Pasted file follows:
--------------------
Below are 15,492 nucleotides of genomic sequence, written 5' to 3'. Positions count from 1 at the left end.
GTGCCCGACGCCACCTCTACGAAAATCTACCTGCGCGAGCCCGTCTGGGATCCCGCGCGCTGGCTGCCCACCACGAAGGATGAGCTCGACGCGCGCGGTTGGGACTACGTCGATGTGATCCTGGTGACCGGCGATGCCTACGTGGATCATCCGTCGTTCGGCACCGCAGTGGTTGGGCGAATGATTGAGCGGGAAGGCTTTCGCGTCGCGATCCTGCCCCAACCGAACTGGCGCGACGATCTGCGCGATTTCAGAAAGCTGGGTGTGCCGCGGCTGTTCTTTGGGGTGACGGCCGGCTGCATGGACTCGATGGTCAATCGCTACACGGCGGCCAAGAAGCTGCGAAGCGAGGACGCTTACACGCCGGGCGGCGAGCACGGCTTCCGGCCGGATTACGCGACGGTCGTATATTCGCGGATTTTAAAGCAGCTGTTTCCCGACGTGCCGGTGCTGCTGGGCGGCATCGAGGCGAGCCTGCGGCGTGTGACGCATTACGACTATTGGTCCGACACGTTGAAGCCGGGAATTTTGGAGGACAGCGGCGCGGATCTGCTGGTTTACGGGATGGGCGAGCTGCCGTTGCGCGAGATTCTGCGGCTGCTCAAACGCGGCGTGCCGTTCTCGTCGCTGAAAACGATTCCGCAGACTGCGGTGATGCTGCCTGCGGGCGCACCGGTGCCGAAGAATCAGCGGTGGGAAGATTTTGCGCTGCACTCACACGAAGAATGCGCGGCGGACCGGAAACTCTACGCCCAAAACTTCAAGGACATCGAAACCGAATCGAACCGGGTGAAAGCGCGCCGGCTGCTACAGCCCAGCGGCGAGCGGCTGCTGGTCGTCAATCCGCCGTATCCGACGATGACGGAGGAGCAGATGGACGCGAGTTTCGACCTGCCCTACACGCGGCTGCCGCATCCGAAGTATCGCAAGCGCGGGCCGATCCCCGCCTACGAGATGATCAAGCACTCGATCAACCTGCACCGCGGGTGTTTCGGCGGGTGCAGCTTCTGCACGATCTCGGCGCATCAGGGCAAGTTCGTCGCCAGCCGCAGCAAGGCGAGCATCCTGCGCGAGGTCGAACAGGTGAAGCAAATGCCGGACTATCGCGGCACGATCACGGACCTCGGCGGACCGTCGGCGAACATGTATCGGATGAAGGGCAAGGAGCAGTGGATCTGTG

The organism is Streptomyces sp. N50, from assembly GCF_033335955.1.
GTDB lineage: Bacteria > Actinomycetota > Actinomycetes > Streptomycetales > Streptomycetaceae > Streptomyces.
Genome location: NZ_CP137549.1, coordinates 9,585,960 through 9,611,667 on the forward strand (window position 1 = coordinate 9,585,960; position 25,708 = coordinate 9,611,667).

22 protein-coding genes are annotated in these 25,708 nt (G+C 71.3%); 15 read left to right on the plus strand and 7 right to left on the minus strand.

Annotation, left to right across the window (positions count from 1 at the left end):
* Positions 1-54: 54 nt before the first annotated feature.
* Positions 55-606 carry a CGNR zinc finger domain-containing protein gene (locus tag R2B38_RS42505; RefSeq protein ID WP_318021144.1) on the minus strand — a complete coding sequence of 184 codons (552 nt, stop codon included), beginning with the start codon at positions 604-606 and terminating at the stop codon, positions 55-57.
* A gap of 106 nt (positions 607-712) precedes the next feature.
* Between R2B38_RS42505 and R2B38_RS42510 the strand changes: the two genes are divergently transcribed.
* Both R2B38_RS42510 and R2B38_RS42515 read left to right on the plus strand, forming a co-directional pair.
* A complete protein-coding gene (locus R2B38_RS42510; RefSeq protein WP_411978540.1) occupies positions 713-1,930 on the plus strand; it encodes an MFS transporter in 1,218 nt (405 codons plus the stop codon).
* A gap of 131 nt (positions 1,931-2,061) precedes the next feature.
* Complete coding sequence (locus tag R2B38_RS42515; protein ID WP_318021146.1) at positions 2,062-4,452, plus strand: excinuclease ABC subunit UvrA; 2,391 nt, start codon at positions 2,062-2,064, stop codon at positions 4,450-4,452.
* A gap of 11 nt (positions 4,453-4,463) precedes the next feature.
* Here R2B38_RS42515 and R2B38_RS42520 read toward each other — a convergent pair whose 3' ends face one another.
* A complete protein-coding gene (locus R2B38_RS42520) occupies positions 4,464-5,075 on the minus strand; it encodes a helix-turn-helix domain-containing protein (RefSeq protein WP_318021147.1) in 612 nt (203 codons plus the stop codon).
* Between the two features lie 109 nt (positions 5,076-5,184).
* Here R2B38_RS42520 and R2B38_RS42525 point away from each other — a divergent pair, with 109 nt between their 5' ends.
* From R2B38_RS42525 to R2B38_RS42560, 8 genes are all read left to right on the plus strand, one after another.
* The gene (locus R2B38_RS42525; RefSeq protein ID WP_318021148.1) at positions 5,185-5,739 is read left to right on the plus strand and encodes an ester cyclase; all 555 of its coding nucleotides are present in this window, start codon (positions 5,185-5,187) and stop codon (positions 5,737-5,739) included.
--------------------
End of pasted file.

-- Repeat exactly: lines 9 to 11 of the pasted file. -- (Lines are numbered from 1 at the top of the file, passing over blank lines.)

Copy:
* Positions 55-606 carry a CGNR zinc finger domain-containing protein gene (locus tag R2B38_RS42505; RefSeq protein ID WP_318021144.1) on the minus strand — a complete coding sequence of 184 codons (552 nt, stop codon included), beginning with the start codon at positions 604-606 and terminating at the stop codon, positions 55-57.
* A gap of 106 nt (positions 607-712) precedes the next feature.
* Between R2B38_RS42505 and R2B38_RS42510 the strand changes: the two genes are divergently transcribed.